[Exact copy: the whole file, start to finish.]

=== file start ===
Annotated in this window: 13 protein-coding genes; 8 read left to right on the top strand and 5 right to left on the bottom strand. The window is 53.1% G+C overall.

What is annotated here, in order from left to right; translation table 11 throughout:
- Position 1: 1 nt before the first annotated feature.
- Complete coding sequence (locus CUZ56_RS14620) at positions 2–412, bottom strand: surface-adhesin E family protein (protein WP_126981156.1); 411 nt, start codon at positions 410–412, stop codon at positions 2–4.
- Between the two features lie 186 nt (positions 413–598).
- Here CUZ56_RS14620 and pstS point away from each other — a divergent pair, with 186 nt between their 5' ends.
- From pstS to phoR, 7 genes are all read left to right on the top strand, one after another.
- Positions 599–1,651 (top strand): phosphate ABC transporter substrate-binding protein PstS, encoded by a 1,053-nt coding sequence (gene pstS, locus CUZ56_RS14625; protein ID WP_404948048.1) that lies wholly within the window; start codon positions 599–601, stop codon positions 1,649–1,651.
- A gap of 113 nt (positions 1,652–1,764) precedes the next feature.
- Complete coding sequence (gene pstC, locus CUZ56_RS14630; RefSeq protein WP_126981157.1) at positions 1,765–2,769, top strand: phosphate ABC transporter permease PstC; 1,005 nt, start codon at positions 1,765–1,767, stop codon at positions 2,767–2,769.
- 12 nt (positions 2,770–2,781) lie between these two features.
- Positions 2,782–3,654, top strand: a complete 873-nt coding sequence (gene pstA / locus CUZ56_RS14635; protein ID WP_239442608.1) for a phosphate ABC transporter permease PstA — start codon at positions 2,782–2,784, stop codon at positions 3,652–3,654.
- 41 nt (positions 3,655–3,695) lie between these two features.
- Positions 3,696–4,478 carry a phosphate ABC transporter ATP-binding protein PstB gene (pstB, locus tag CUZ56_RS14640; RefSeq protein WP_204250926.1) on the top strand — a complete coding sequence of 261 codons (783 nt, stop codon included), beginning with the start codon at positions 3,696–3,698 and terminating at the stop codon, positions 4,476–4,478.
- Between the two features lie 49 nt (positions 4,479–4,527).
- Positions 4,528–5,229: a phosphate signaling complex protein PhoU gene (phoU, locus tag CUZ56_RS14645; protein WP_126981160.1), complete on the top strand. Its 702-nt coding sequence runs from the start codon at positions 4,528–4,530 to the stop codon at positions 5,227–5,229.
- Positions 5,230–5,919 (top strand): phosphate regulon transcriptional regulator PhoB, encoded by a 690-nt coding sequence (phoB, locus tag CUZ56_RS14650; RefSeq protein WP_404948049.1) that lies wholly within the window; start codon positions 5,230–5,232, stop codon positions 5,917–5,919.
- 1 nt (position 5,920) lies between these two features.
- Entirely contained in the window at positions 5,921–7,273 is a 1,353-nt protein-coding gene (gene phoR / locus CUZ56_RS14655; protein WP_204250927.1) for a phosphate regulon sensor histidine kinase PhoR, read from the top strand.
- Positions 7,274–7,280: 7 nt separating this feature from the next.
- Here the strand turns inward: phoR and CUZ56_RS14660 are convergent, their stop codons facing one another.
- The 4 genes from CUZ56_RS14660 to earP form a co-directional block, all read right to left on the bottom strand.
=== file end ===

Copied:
Annotated in this window: 13 protein-coding genes; 8 read left to right on the top strand and 5 right to left on the bottom strand. The window is 53.1% G+C overall.

What is annotated here, in order from left to right; translation table 11 throughout:
- Position 1: 1 nt before the first annotated feature.
- Complete coding sequence (locus CUZ56_RS14620) at positions 2–412, bottom strand: surface-adhesin E family protein (protein WP_126981156.1); 411 nt, start codon at positions 410–412, stop codon at positions 2–4.
- Between the two features lie 186 nt (positions 413–598).
- Here CUZ56_RS14620 and pstS point away from each other — a divergent pair, with 186 nt between their 5' ends.
- From pstS to phoR, 7 genes are all read left to right on the top strand, one after another.
- Positions 599–1,651 (top strand): phosphate ABC transporter substrate-binding protein PstS, encoded by a 1,053-nt coding sequence (gene pstS, locus CUZ56_RS14625; protein ID WP_404948048.1) that lies wholly within the window; start codon positions 599–601, stop codon positions 1,649–1,651.
- A gap of 113 nt (positions 1,652–1,764) precedes the next feature.
- Complete coding sequence (gene pstC, locus CUZ56_RS14630; RefSeq protein WP_126981157.1) at positions 1,765–2,769, top strand: phosphate ABC transporter permease PstC; 1,005 nt, start codon at positions 1,765–1,767, stop codon at positions 2,767–2,769.
- 12 nt (positions 2,770–2,781) lie between these two features.
- Positions 2,782–3,654, top strand: a complete 873-nt coding sequence (gene pstA / locus CUZ56_RS14635; protein ID WP_239442608.1) for a phosphate ABC transporter permease PstA — start codon at positions 2,782–2,784, stop codon at positions 3,652–3,654.
- 41 nt (positions 3,655–3,695) lie between these two features.
- Positions 3,696–4,478 carry a phosphate ABC transporter ATP-binding protein PstB gene (pstB, locus tag CUZ56_RS14640; RefSeq protein WP_204250926.1) on the top strand — a complete coding sequence of 261 codons (783 nt, stop codon included), beginning with the start codon at positions 3,696–3,698 and terminating at the stop codon, positions 4,476–4,478.
- Between the two features lie 49 nt (positions 4,479–4,527).
- Positions 4,528–5,229: a phosphate signaling complex protein PhoU gene (phoU, locus tag CUZ56_RS14645; protein WP_126981160.1), complete on the top strand. Its 702-nt coding sequence runs from the start codon at positions 4,528–4,530 to the stop codon at positions 5,227–5,229.
- Positions 5,230–5,919 (top strand): phosphate regulon transcriptional regulator PhoB, encoded by a 690-nt coding sequence (phoB, locus tag CUZ56_RS14650; RefSeq protein WP_404948049.1) that lies wholly within the window; start codon positions 5,230–5,232, stop codon positions 5,917–5,919.
- 1 nt (position 5,920) lies between these two features.
- Entirely contained in the window at positions 5,921–7,273 is a 1,353-nt protein-coding gene (gene phoR / locus CUZ56_RS14655; protein WP_204250927.1) for a phosphate regulon sensor histidine kinase PhoR, read from the top strand.
- Positions 7,274–7,280: 7 nt separating this feature from the next.
- Here the strand turns inward: phoR and CUZ56_RS14660 are convergent, their stop codons facing one another.
- The 4 genes from CUZ56_RS14660 to earP form a co-directional block, all read right to left on the bottom strand.